Review the Books in the Slideshow!
Lesley is the author of five books for educators:
- Bridging the Gap: Reading Critically & Writing Meaningfully to Get to the Core
- Comma Quest: The Rules They Followed. The Sentences They Saved
- No More “Us” & “Them: Classroom Lessons and Activities to Promote Peer Respect
- The Write to Read: Response Journals That Increase Comprehension
- Talking Texts: A Teachers’ Guide to Book Clubs across the Curriculum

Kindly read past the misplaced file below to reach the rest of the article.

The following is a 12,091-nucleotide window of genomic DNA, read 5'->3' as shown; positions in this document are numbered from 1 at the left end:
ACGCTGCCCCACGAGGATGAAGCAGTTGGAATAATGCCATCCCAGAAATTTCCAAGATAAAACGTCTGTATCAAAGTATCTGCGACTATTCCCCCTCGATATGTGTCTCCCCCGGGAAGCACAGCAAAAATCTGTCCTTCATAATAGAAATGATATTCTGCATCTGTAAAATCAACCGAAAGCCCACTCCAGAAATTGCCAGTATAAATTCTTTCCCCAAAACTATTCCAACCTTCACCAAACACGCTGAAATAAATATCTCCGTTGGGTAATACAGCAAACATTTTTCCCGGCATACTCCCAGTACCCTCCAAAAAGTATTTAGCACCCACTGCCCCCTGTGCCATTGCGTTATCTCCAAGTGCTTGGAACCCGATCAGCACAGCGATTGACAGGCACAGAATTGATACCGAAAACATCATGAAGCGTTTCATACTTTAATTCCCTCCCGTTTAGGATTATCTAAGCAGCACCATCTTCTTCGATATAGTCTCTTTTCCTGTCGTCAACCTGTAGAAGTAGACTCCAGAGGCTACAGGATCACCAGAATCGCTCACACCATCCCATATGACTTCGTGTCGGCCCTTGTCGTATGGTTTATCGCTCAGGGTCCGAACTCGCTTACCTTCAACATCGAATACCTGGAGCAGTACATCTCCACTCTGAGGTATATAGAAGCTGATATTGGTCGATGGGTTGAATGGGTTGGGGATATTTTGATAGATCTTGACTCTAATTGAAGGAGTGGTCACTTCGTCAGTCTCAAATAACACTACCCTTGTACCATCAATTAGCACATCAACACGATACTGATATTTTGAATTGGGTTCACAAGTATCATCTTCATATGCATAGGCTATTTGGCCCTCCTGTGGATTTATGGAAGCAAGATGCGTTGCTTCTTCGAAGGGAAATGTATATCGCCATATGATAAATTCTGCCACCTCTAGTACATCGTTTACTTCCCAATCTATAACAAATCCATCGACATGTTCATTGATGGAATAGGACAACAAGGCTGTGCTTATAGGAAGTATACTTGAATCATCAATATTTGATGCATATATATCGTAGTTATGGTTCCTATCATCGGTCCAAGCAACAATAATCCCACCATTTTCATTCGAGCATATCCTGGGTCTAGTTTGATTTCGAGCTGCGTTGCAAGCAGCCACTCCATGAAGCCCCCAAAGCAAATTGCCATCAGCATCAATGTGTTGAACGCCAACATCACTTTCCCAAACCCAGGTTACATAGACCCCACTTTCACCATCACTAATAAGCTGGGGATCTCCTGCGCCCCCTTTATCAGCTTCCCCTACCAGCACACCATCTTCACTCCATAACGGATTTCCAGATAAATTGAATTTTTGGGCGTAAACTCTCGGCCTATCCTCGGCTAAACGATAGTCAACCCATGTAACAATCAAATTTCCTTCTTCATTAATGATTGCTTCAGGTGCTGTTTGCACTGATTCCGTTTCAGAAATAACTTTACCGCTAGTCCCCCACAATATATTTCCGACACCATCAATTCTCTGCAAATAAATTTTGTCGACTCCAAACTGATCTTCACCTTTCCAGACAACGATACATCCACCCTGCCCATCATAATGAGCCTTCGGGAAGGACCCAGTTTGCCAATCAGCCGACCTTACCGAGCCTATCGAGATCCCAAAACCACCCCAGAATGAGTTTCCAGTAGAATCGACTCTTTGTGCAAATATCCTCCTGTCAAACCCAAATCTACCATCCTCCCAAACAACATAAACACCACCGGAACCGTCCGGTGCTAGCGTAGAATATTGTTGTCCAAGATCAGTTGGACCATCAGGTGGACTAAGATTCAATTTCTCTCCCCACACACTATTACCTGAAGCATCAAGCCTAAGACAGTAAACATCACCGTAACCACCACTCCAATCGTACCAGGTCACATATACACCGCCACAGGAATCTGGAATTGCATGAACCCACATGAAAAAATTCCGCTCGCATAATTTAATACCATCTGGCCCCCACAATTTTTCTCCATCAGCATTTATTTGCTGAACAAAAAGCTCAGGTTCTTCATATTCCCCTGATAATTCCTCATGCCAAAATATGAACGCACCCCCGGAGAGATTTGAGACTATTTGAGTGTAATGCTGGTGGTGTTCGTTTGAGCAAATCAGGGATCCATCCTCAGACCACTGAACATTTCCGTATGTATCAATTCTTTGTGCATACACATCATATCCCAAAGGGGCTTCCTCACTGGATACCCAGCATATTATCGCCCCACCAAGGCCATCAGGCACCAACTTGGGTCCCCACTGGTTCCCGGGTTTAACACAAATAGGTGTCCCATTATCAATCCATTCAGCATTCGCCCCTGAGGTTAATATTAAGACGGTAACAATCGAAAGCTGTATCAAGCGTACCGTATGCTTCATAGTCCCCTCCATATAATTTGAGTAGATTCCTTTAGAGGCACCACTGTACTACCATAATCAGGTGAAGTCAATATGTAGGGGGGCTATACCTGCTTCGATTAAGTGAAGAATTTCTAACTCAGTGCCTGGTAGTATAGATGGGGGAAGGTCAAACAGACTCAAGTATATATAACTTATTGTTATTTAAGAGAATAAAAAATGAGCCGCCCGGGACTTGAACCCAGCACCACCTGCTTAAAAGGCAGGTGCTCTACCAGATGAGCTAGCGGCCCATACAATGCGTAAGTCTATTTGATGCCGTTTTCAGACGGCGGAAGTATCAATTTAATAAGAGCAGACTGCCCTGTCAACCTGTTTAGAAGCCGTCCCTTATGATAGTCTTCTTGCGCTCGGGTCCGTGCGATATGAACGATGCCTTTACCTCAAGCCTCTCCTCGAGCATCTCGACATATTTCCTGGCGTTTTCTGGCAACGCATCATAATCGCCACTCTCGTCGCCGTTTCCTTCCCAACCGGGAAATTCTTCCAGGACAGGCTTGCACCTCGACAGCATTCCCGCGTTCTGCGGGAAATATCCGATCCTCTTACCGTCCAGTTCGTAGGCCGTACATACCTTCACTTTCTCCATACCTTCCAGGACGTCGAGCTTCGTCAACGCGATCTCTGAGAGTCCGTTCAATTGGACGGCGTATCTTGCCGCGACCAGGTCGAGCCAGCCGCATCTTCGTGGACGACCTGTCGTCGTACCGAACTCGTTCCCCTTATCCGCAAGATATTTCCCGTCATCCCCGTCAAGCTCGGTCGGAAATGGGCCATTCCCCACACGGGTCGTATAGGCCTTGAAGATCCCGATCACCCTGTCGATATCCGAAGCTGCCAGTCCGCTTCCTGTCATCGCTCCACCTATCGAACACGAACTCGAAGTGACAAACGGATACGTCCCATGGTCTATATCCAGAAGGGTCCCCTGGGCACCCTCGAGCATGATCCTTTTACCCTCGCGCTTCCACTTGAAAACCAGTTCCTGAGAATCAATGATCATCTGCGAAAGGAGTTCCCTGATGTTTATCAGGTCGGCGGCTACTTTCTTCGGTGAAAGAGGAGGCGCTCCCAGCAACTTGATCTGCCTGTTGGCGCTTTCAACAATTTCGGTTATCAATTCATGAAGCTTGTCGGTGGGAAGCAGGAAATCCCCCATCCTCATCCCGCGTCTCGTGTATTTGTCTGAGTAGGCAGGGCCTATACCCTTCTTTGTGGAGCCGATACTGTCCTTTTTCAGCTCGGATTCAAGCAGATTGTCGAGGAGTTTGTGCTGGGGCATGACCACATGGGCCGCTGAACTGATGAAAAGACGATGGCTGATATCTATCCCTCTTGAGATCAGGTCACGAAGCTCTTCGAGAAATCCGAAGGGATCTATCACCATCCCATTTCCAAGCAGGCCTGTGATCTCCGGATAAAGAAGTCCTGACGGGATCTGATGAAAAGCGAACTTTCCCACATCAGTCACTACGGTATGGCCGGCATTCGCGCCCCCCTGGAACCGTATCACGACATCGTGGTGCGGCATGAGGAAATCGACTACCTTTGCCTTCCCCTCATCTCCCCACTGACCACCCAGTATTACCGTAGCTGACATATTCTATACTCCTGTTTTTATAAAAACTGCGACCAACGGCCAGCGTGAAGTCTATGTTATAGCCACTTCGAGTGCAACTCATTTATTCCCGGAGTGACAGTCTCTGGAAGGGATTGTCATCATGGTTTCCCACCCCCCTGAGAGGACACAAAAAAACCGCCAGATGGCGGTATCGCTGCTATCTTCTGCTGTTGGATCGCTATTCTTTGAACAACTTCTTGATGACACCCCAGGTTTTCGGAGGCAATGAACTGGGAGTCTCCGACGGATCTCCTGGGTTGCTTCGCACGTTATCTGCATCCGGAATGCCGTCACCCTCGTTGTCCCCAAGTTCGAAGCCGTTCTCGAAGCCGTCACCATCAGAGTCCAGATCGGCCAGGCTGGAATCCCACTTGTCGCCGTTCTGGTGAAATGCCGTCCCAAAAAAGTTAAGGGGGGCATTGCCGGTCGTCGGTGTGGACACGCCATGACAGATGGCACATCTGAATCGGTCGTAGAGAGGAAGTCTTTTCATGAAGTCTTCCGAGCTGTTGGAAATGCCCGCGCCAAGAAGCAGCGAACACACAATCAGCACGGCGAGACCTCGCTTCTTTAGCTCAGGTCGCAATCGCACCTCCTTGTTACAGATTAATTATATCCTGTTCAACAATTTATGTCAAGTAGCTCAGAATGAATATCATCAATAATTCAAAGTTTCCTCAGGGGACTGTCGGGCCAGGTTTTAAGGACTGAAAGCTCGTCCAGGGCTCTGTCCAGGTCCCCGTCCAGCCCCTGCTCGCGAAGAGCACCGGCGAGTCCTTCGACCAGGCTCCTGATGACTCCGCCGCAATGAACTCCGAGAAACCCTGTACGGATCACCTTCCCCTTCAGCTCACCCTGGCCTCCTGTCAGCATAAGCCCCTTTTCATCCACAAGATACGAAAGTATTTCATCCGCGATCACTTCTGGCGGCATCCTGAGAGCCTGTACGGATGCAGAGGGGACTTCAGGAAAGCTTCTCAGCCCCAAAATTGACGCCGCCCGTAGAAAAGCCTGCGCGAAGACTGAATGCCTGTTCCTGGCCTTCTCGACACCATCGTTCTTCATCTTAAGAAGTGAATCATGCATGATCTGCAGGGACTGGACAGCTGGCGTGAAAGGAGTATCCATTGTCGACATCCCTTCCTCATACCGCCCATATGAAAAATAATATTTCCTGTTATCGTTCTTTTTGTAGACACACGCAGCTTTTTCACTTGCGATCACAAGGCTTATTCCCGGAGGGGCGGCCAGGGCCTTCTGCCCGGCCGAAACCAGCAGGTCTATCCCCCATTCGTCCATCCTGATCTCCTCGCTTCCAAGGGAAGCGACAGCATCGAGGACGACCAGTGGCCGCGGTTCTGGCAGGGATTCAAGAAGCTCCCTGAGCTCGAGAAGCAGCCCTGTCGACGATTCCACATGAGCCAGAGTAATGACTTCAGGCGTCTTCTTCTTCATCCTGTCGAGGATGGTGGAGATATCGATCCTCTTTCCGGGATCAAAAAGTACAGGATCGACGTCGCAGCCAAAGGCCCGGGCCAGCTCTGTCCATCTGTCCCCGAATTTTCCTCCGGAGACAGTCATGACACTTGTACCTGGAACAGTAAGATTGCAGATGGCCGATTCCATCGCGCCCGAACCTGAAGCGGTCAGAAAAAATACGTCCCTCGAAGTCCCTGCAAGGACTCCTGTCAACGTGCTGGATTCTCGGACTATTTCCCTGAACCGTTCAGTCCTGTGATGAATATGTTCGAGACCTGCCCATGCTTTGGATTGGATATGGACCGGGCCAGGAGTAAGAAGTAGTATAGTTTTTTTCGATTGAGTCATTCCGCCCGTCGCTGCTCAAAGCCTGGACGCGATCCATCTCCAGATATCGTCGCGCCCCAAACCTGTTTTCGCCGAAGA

- and has contributed chapters to
- Young Adult Literature in a Digital World: Textual Engagement though Visual Literacy
- Queer Adolescent Literature as a Complement to the English Language Arts Curriculum
- Story Frames for Teaching Literacy: Enhancing Student Learning through the Power of Storytelling (in press)